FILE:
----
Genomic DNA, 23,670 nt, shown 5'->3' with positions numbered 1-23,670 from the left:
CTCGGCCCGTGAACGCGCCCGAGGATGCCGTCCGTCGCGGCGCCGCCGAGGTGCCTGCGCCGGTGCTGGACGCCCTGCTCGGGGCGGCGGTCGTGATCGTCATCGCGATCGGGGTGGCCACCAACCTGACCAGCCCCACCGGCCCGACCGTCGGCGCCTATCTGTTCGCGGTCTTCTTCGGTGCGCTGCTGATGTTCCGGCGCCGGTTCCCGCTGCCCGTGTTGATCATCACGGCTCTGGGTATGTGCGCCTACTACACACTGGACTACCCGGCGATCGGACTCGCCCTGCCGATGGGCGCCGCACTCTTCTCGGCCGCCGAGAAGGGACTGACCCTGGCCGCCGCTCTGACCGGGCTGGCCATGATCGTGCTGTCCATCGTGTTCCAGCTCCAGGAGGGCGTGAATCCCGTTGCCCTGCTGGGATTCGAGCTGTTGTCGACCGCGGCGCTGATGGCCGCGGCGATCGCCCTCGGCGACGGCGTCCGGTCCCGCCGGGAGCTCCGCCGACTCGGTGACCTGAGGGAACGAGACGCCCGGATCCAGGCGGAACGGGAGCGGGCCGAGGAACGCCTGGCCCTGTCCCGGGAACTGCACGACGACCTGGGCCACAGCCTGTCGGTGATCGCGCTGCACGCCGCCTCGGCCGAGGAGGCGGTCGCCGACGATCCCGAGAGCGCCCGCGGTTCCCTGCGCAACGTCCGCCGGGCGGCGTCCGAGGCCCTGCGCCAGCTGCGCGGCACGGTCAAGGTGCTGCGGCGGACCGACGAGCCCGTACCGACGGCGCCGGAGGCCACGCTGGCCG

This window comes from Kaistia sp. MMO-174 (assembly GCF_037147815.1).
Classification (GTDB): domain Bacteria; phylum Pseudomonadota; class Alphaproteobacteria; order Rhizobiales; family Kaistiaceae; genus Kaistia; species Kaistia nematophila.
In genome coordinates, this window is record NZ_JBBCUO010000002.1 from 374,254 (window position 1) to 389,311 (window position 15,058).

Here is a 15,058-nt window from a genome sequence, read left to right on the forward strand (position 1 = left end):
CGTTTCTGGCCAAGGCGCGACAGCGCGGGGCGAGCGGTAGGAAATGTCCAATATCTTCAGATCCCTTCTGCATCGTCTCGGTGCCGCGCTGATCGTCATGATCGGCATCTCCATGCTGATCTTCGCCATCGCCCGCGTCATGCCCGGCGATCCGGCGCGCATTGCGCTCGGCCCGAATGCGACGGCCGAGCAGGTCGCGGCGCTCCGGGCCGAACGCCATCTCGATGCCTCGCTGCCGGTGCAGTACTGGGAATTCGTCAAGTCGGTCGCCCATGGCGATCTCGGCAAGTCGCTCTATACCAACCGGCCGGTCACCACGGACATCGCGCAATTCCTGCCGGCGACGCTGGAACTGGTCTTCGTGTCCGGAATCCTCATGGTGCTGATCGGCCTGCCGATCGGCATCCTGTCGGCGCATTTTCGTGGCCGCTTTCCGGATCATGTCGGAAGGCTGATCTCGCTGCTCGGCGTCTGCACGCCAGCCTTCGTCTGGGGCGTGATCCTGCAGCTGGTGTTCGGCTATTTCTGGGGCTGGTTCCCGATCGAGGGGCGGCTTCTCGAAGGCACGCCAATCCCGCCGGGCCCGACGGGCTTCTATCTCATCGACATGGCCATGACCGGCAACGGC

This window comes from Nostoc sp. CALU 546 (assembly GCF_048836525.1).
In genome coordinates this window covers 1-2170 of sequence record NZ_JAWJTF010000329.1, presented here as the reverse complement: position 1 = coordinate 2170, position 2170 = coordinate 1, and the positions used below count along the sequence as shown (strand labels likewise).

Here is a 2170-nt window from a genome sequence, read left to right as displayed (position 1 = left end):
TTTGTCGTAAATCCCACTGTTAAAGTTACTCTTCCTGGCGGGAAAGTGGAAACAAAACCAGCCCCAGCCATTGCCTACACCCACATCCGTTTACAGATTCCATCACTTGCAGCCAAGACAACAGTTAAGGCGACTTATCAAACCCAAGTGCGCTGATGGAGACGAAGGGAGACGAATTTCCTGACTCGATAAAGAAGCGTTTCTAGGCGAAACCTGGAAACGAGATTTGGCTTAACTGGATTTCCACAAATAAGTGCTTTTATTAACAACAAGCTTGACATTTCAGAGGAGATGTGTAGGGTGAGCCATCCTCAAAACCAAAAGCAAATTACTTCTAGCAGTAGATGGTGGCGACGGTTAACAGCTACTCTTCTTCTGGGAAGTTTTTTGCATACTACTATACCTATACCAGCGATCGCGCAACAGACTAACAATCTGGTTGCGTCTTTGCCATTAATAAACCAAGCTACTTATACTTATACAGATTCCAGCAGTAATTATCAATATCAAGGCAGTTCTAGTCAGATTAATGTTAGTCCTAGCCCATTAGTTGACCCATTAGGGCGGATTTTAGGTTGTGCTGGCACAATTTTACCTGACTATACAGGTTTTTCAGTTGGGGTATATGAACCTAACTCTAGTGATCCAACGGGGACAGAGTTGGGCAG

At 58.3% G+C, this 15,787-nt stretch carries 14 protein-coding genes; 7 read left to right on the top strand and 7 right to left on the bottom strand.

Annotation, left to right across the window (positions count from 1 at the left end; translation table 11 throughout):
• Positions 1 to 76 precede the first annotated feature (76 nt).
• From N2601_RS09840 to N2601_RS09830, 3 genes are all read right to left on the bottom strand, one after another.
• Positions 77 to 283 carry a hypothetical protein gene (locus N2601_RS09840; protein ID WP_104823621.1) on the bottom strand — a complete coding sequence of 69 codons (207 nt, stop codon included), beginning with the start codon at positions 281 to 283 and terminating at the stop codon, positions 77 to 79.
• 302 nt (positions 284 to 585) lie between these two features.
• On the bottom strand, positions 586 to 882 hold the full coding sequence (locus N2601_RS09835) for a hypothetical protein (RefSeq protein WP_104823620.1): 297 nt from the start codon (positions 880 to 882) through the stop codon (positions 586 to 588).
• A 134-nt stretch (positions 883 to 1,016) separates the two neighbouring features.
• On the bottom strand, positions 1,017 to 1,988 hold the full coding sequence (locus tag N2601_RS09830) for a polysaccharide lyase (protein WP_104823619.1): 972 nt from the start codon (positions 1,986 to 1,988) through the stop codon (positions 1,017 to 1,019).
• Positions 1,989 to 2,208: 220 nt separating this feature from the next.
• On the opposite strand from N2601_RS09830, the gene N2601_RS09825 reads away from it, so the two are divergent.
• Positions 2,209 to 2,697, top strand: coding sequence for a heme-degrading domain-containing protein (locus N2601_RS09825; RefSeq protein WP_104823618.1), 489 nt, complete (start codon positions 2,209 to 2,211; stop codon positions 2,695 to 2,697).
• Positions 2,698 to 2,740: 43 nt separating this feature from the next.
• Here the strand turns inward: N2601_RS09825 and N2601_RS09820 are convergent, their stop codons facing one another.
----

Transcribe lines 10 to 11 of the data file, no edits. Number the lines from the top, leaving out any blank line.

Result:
Here is a 2170-nt window from a genome sequence, read left to right as displayed (position 1 = left end):
TTTGTCGTAAATCCCACTGTTAAAGTTACTCTTCCTGGCGGGAAAGTGGAAACAAAACCAGCCCCAGCCATTGCCTACACCCACATCCGTTTACAGATTCCATCACTTGCAGCCAAGACAACAGTTAAGGCGACTTATCAAACCCAAGTGCGCTGATGGAGACGAAGGGAGACGAATTTCCTGACTCGATAAAGAAGCGTTTCTAGGCGAAACCTGGAAACGAGATTTGGCTTAACTGGATTTCCACAAATAAGTGCTTTTATTAACAACAAGCTTGACATTTCAGAGGAGATGTGTAGGGTGAGCCATCCTCAAAACCAAAAGCAAATTACTTCTAGCAGTAGATGGTGGCGACGGTTAACAGCTACTCTTCTTCTGGGAAGTTTTTTGCATACTACTATACCTATACCAGCGATCGCGCAACAGACTAACAATCTGGTTGCGTCTTTGCCATTAATAAACCAAGCTACTTATACTTATACAGATTCCAGCAGTAATTATCAATATCAAGGCAGTTCTAGTCAGATTAATGTTAGTCCTAGCCCATTAGTTGACCCATTAGGGCGGATTTTAGGTTGTGCTGGCACAATTTTACCTGACTATACAGGTTTTTCAGTTGGGGTATATGAACCTAACTCTAGTGATCCAACGGGGACAGAGTTGGGCAG